If you have the habit of saving photos, videos, documents and personal information on your mobile, it is important that you reconsider. Storing this type of information may increase the risk of becoming a victim of fraud or identity theft.
Mobile phones have evolved beyond being simple communication devices. They are no longer limited to making calls and sending SMS messages, but now offer a wide variety of functions and applications that make them essential tools in our daily lives.
It is for this reason that It is common for you to save personal information on your smartphone, from photos and videos to files and documents. But it is crucial to understand that this comfort is not without risks.especially threats from hackers, so you must take measures to protect your data.
In the quest to simplify everything, many have turned their phones into digital wallets. However, storing financial information, such as debit and credit cards, ID cards or transportation tickets, is a latent danger to privacy.
It is for this reason that we share with you the 10 things you should avoid saving on your mobile to guarantee the security of your personal data and information.
Maintaining a list of passwords may seem convenient, but it also creates a point of failure in your cybersecurity system. If your cell phone is stolen or hacked, the criminal could have access to email accounts, social media profiles and banking applications.
It is important that you do not save this type of information on your computer, no matter how convenient it may be.. Additionally, avoid replacing strong passwords with weak, easy-to-remember options, as stronger passwords will prevent hackers from accessing your accounts.
Your home address
Your home address is very valuable personal data that must be protected at all times, since Criminals can track this information through account statements and utility bills stored on your device..
In this case, keeping these details could endanger the safety of your home, but above all that of your family. The advice you should adopt is to delete the files that show your address and prevent the data from falling into the wrong hands.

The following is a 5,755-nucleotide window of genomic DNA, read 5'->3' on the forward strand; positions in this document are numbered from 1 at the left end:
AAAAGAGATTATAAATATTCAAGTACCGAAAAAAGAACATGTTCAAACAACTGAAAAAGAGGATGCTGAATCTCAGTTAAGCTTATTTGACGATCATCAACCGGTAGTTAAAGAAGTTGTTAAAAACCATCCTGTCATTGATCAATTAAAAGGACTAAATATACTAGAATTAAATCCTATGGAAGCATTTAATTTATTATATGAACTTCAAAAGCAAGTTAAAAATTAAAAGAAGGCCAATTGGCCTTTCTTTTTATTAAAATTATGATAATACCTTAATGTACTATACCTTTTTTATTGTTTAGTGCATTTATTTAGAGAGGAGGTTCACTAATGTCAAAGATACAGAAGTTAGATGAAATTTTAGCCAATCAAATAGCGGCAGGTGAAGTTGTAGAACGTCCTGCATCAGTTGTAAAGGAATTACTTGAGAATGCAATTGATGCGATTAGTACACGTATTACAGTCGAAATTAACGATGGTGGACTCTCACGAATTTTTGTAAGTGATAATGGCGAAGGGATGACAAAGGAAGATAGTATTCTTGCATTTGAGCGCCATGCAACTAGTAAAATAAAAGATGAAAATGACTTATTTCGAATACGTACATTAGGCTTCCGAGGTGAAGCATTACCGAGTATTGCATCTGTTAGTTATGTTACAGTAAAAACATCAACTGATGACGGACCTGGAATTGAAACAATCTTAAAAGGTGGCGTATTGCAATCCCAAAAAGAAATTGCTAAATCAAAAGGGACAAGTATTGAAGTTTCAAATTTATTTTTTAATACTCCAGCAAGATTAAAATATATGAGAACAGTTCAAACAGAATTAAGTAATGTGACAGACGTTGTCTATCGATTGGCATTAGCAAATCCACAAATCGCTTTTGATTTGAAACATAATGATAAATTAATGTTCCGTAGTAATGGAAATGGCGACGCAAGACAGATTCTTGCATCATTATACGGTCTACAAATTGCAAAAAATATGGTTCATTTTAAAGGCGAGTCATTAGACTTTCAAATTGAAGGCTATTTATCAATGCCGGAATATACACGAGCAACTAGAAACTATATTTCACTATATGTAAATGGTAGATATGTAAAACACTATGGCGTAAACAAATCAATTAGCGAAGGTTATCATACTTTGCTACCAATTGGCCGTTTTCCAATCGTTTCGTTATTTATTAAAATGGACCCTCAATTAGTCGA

Recognizable contact numbers
Storing contact numbers under familiar labels like “mom” or “dad” could be an open door for hackers to impersonate you.
In the end the result would be dangerous, since your closest contacts will receive false messages and be manipulated. Change the way you save numbers in your mobile phone book, try to use discreet names to protect your relationships and avoid possible spoofing attacks.
Photos of your ID or passport
Although it may be convenient and tempting to save photos of your ID or passport on your cell phone for identity verification situations, this habit presents significant risks.
The photos on your ID could be used by thieves to carry out fraudulent activities, compromising your finances and security. Before saving these types of files on your smartphone, consider the implications and consider safer alternatives.
Connected social networks
Keeping your social media accounts logged in on your computer can be a major security risk. If someone has access to your device, they could snoop through your profiles and steal personal information.
The option is to log out of all your accounts when they are not in use, but there is also the alternative of adding an extra layer by setting a PIN or logging in with biometric authentication.
Bank account numbers
Storing account numbers and PINs on your smartphone could put your financial security at risk, especially if your device is lost or stolen.
This data is essential for your transactions and the protection of your credit and debit cards. Avoid saving them in the phone’s memory and, instead, memorize them or download security applications that help manage passwords, like 1Password or LastPass.
While biometric unlocking is convenient, it is not one hundred percent foolproof. Fingerprint scans, as well as facial recognition, can be vulnerable to spoofing attacks.
In this case, first consider using strong passwords instead of these technologies to protect your privacy.
Intimate photos and videos
Saving explicit content on your device could expose you to extortion or blackmail, where hackers could steal a photo that compromises you to ask for money in exchange for not posting it on forums or even sharing it with your contacts.
Thus, This type of material, such as intimate photos or videos, would be used against you if it falls into the wrong hands.. It is important that you delete these files or keep them in password-protected folders.
Emails with confidential information
Messages and emails often contain sensitive information that could be exploited by cybercriminals.
Get in the habit of regularly deleting conversations that you consider high value and keeping your inbox organized to prevent data from unwanted use.
Income Tax and Tax Declaration Documents
Keeping valuable documents with confidential personal, medical or professional information on your cell phone could expose you to identity theft and financial risks.
Don’t underestimate the importance of keeping your files, such as your Income Tax Return or your tax receipt, in a safe place, so it’s crucial to consider using encrypted storage apps.